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Tsvetana Paraskova

Tsvetana Paraskova

Tsvetana is a writer for Oilprice.com with over a decade of experience writing for news outlets such as iNVEZZ and SeeNews. 

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Latest Oil Price Slump Was ‘Made In America’

The long losing streak in oil prices over the past two weeks was the result of U.S. policies and soaring American oil production, Ed Morse, head of commodities research at Citigroup, told Bloomberg in an interview.

Relentlessly rising American oil production, coupled with the U.S. granting waivers to eight Iranian oil customers—including Tehran’s biggest clients China and India—added to the oversupply concerns on the market. On the demand side, the U.S.-China trade war has been hurting global economic and oil demand growth prospects, according to Morse.

All these factors combined, along with U.S. President Donald Trump’s latest tweet aimed at OPEC—“Hopefully, Saudi Arabia and OPEC will not be cutting oil production. Oil prices should be much lower based on supply!”—were the reasons behind the oil price plunge into a bear market.

“The oversupply in the market is a made-in-America phenomenon,” Morse told Bloomberg. “It’s the unexpected consequences of American policy and the unintended impact of technological changes that made this historically unprecedented arena for production growth blossom,” Citigroup’s head of commodities research said.

The EIA estimates that U.S. crude oil production was 11.6 million bpd in the week to November 2, the highest ever weekly production estimate.

Over the past months, production at the leaders of the OPEC/non-OPEC production cut deal—Saudi Arabia and Russia, respectively—has also increased. Russia, Saudi Arabia, and few Arab Gulf nations with spare capacity have been pumping more since June to offset in advance expected steep losses from Iran once the U.S. sanctions snapped back. Iran’s oil exports did fall, but not as much as analysts and market participants were expecting.

OPEC and Russia’s October production more than offset losses from Iran and Venezuela, while demand in some developing countries has been slowing, the International Energy Agency (IEA) said on Wednesday. Surging supply from the U.S. and OPEC production compensating for Iran and Venezuela point to an oversupply in the market next year, if we assume that OPEC will continue to compensate for its troubled members, the IEA noted.

By Tsvetana Paraskova for Oilprice.com

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  • Mamdouh G Salameh on November 15 2018 said:
    The recent oil price slump has hardly anything to do with US policies and US oil production as Ed Morse claimed and virtually everything to do with the global oil market giving a sigh of relief with the realization that US sanctions have not cost Iranian crude oil exports a single barrel so far. The market has been bombarded before the sanctions went into force with projections that Iran could lose between 500,000 barrels a day (b/d) to 1.5 millon barrels a day (mbd) of its exports. This has not materialized.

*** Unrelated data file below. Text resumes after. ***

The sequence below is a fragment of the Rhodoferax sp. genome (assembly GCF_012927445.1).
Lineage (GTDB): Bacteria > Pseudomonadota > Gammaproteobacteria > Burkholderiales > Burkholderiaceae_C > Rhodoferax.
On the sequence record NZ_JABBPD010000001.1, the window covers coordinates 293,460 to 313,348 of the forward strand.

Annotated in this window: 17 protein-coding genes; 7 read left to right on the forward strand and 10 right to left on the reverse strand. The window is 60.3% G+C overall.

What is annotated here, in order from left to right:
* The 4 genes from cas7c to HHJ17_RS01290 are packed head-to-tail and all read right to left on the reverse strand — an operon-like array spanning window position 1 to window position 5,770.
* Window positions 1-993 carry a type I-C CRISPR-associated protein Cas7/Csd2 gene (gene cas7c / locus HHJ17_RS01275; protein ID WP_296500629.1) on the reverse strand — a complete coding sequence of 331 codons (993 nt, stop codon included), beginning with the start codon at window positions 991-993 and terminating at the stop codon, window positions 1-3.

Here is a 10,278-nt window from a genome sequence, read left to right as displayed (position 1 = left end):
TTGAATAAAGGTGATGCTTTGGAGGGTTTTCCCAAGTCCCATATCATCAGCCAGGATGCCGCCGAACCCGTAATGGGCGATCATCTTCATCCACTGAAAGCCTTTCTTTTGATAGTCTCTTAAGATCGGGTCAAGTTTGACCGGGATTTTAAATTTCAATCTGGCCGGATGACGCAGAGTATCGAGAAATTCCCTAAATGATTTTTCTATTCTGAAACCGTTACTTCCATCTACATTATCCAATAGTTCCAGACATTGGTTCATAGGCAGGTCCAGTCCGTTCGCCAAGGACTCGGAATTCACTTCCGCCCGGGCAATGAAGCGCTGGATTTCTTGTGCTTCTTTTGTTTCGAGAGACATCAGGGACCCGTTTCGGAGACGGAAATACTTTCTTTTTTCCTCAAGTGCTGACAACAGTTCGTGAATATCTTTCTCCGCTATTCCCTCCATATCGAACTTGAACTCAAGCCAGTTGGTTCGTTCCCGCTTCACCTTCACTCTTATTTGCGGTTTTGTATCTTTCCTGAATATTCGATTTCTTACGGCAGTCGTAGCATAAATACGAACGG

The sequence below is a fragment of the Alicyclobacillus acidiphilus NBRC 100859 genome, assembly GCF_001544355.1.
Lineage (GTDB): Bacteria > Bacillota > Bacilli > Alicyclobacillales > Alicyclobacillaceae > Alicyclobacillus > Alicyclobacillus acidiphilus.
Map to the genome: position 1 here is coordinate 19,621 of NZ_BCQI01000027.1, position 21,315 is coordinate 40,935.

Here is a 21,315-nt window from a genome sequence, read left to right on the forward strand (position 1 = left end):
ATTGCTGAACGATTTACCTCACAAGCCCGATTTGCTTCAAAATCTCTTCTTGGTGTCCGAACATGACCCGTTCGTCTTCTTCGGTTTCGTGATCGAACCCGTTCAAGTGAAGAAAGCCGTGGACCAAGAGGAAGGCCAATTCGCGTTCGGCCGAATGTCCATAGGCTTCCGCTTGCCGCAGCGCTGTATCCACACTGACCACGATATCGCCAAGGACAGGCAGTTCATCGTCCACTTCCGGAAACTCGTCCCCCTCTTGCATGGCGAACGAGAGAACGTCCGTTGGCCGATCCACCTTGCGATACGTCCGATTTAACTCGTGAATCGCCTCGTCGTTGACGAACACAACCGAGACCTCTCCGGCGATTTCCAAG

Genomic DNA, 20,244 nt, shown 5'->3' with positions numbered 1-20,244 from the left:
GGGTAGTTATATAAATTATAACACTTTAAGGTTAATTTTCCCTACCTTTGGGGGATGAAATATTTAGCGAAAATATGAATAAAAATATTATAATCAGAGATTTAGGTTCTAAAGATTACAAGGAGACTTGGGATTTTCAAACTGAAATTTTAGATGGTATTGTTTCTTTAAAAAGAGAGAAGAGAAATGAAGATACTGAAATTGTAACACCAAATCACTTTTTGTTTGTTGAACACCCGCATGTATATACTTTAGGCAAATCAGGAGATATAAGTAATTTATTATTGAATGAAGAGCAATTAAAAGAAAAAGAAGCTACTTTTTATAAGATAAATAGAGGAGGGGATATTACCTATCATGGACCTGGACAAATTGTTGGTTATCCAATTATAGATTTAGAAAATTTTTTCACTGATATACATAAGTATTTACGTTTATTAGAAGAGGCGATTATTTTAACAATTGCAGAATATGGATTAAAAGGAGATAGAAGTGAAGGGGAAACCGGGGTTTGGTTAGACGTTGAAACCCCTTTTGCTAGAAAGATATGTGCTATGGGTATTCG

Furthermore, the issuing of sanction waivers to eight countries who didn’t need them in the first place and who would have continued to buy Iranian crude waivers or no waivers is the clearest admission by the United States that their zero option is out of reach and that sanctions are doomed to fail. Moreover, the eight recipients of the waivers have neither increased or decreased their purchases of Iranian crude as a result of the waivers.

    Another factor weighing on prices is that the global oil market has not re-balanced completely and that there is a small pocket of glut capable of taking care of outages in Venezuela and elsewhere. This means that Saudi Arabia’s and Russia’s decision to add 650,000 b/d six weeks ago to keep prices down was a grave mistake. It just added to the already existing glut.

    If Ed Morse thinks that rising US oil production contributed to the recent decline in oil prices, then why does President Trump keep haranguing OPEC to raise production to keep prices down. It points to one thing: EIA’s claims are plain untruths.

    And whilst the escalating trade war between the US and China has created uncertainty in the global economy, it didn’t in any way dampen China’s oil demand as Ed Morse claims. On the contrary China’s oil imports have been surging higher than anytime before and are projected to go much higher than 10 mbd and could even hit 11 mbd this year.

    Because of its very importance to the global economy, oil is always subjected to various economic and geopolitical pressures virtually on daily basis thus creating a volatility of prices. That is why one shouldn’t be surprised to see oil prices shuttling between bull and bear markets all the time.

    A few weeks ago oil hit $87 a barrel. Today it is $67. The day after the markets could change from bearish to bullish sending prices up to $80.

    Dr Mamdouh G Salameh
    International Oil Economist
    Visiting Professor of Energy Economics at ESCP Europe Business School, London
  • Lee James on November 16 2018 said:
    Yes, tell it like it is. Some would have us believe that other countries are driving over-production and under-demand. "The villain is somewhere's else."

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